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Adding All Nine

Make a set of numbers that use all the digits from 1 to 9, once and once only. Add them up. The result is divisible by 9. Add each of the digits in the new number. What is their sum? Now try some other possibilities for yourself!

Counting Factors

Is there an efficient way to work out how many factors a large number has?

Repeaters

Choose any 3 digits and make a 6 digit number by repeating the 3 digits in the same order (e.g. 594594). Explain why whatever digits you choose the number will always be divisible by 7, 11 and 13.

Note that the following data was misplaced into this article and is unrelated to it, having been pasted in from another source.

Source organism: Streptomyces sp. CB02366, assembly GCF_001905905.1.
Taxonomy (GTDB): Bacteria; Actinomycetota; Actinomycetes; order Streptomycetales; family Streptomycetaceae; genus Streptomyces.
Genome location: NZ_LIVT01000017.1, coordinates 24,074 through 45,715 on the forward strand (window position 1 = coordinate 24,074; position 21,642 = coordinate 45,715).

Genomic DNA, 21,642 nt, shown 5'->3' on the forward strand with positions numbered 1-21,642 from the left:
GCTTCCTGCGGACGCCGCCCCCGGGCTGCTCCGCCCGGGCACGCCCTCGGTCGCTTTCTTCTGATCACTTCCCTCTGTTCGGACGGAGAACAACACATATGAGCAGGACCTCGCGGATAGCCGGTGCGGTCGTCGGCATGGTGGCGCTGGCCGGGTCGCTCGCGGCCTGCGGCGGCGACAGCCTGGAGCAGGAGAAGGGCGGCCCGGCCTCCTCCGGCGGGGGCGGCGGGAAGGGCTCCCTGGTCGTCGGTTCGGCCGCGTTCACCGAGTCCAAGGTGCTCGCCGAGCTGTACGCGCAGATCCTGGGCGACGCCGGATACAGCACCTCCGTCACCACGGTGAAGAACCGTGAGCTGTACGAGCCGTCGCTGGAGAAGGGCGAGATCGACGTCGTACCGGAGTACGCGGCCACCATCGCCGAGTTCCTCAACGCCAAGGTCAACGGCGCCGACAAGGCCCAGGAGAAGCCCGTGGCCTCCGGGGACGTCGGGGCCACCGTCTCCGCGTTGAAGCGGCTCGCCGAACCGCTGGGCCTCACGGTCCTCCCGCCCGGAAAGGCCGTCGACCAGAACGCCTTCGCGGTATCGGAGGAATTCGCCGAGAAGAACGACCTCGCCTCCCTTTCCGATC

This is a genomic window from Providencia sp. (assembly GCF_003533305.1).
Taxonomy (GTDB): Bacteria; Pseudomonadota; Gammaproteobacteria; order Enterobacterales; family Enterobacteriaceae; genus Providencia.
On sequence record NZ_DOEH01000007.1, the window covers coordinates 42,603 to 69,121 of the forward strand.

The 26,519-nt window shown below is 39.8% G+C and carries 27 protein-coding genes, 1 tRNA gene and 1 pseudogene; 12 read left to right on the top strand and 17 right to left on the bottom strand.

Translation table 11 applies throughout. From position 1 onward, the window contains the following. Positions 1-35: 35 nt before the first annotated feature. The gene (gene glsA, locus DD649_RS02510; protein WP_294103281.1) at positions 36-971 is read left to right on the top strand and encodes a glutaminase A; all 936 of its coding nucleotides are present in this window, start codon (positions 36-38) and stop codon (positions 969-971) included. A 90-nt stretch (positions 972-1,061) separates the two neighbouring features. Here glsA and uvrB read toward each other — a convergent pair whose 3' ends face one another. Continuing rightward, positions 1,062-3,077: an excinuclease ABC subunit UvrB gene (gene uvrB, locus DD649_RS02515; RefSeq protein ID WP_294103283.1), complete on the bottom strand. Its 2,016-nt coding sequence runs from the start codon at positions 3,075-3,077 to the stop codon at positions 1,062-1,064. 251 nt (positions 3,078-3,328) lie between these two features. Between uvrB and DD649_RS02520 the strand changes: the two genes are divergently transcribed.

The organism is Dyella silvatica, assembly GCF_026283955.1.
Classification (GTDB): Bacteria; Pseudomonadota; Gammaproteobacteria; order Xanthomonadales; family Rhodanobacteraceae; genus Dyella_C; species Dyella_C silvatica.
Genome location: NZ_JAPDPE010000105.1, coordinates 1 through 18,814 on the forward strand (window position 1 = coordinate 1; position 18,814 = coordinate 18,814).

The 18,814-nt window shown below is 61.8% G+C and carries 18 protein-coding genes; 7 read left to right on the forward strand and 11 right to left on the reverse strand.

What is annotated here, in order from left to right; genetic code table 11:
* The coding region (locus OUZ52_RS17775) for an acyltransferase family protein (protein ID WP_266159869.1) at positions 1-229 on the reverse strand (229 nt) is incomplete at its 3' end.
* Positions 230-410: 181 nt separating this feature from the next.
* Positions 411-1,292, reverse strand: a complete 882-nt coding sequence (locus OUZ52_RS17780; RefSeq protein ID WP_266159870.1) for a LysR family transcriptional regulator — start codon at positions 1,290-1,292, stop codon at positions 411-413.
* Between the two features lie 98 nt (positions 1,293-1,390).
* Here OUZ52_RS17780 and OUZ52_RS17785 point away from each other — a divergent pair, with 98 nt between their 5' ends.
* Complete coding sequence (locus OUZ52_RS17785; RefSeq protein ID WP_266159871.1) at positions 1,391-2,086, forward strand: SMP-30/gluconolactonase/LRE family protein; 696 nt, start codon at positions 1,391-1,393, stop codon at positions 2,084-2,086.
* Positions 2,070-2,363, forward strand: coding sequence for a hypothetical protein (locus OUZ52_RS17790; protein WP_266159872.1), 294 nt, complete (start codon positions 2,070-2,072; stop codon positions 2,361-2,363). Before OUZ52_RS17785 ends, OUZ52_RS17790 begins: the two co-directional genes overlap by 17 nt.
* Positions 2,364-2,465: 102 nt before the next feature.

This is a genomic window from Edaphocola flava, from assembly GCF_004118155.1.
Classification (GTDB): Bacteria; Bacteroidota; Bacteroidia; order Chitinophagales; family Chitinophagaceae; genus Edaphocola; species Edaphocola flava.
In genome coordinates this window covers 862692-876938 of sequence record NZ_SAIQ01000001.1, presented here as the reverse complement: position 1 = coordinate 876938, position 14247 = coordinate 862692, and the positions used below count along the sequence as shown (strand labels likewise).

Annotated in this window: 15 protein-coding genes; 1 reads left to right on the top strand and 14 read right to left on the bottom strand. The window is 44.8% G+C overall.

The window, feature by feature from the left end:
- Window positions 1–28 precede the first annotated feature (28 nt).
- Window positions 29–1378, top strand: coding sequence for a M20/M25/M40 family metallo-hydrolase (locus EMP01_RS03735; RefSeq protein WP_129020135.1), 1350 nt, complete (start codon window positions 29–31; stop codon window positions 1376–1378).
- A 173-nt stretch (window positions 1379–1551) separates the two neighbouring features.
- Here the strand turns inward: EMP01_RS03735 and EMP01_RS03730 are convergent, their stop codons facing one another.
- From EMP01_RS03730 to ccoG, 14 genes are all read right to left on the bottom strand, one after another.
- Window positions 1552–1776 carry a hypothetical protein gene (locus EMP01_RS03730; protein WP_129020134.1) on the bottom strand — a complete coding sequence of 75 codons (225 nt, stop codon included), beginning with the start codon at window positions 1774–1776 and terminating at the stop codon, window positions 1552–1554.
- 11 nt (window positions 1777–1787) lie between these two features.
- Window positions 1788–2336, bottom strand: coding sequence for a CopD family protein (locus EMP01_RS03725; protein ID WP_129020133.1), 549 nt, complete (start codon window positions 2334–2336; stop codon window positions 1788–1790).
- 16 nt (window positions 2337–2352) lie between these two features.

Dozens

Age 7 to 14
Challenge Level

Why do this problem?

This problem offers a twist on the usual way of assessing students' knowledge of divisibility tests. Rather than asking students to check whether a number is divisible by 2, 3, 4, 5... students have to puzzle over the choices available as they are challenged to find the largest number that meets the necessary criteria. This low threshold high ceiling task has an accessible starting point, but then offers increasing levels of challenge as students can opt to work with multiples of larger and larger numbers..., and they may sometimes find that it is impossible to meet the criteria!

 

Possible approach

 
You may find the article on Divisibility Tests helpful. It offers clear explanations of the various divisibility rules and why they work.